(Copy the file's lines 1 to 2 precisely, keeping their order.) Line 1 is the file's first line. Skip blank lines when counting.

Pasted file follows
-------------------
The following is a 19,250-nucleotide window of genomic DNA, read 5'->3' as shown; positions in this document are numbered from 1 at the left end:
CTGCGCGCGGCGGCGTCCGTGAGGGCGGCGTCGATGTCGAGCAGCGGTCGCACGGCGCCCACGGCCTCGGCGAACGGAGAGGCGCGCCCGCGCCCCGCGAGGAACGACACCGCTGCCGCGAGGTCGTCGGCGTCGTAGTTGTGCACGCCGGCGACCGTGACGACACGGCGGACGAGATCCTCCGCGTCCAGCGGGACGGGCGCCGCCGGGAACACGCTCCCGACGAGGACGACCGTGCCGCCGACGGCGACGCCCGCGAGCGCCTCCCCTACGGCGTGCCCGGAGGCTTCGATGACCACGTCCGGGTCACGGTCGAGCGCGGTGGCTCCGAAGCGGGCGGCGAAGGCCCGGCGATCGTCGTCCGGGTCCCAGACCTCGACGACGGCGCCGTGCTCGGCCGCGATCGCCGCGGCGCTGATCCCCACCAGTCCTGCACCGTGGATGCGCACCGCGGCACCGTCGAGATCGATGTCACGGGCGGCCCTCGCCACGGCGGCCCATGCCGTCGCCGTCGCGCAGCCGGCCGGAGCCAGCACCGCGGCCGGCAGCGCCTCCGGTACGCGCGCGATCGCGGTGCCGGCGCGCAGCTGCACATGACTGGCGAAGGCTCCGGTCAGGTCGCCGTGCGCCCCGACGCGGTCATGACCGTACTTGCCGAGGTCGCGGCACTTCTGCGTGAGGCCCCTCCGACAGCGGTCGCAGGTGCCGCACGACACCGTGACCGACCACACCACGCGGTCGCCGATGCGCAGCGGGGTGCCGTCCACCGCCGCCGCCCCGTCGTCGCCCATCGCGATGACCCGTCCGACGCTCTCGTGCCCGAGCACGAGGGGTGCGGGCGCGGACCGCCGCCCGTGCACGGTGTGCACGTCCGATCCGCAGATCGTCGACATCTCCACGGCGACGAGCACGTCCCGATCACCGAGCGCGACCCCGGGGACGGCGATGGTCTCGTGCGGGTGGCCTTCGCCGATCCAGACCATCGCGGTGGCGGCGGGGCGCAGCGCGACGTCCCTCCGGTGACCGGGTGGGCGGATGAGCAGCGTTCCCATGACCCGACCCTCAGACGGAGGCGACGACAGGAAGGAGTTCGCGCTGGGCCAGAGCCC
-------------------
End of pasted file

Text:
The following is a 19,250-nucleotide window of genomic DNA, read 5'->3' as shown; positions in this document are numbered from 1 at the left end:
CTGCGCGCGGCGGCGTCCGTGAGGGCGGCGTCGATGTCGAGCAGCGGTCGCACGGCGCCCACGGCCTCGGCGAACGGAGAGGCGCGCCCGCGCCCCGCGAGGAACGACACCGCTGCCGCGAGGTCGTCGGCGTCGTAGTTGTGCACGCCGGCGACCGTGACGACACGGCGGACGAGATCCTCCGCGTCCAGCGGGACGGGCGCCGCCGGGAACACGCTCCCGACGAGGACGACCGTGCCGCCGACGGCGACGCCCGCGAGCGCCTCCCCTACGGCGTGCCCGGAGGCTTCGATGACCACGTCCGGGTCACGGTCGAGCGCGGTGGCTCCGAAGCGGGCGGCGAAGGCCCGGCGATCGTCGTCCGGGTCCCAGACCTCGACGACGGCGCCGTGCTCGGCCGCGATCGCCGCGGCGCTGATCCCCACCAGTCCTGCACCGTGGATGCGCACCGCGGCACCGTCGAGATCGATGTCACGGGCGGCCCTCGCCACGGCGGCCCATGCCGTCGCCGTCGCGCAGCCGGCCGGAGCCAGCACCGCGGCCGGCAGCGCCTCCGGTACGCGCGCGATCGCGGTGCCGGCGCGCAGCTGCACATGACTGGCGAAGGCTCCGGTCAGGTCGCCGTGCGCCCCGACGCGGTCATGACCGTACTTGCCGAGGTCGCGGCACTTCTGCGTGAGGCCCCTCCGACAGCGGTCGCAGGTGCCGCACGACACCGTGACCGACCACACCACGCGGTCGCCGATGCGCAGCGGGGTGCCGTCCACCGCCGCCGCCCCGTCGTCGCCCATCGCGATGACCCGTCCGACGCTCTCGTGCCCGAGCACGAGGGGTGCGGGCGCGGACCGCCGCCCGTGCACGGTGTGCACGTCCGATCCGCAGATCGTCGACATCTCCACGGCGACGAGCACGTCCCGATCACCGAGCGCGACCCCGGGGACGGCGATGGTCTCGTGCGGGTGGCCTTCGCCGATCCAGACCATCGCGGTGGCGGCGGGGCGCAGCGCGACGTCCCTCCGGTGACCGGGTGGGCGGATGAGCAGCGTTCCCATGACCCGACCCTCAGACGGAGGCGACGACAGGAAGGAGTTCGCGCTGGGCCAGAGCCC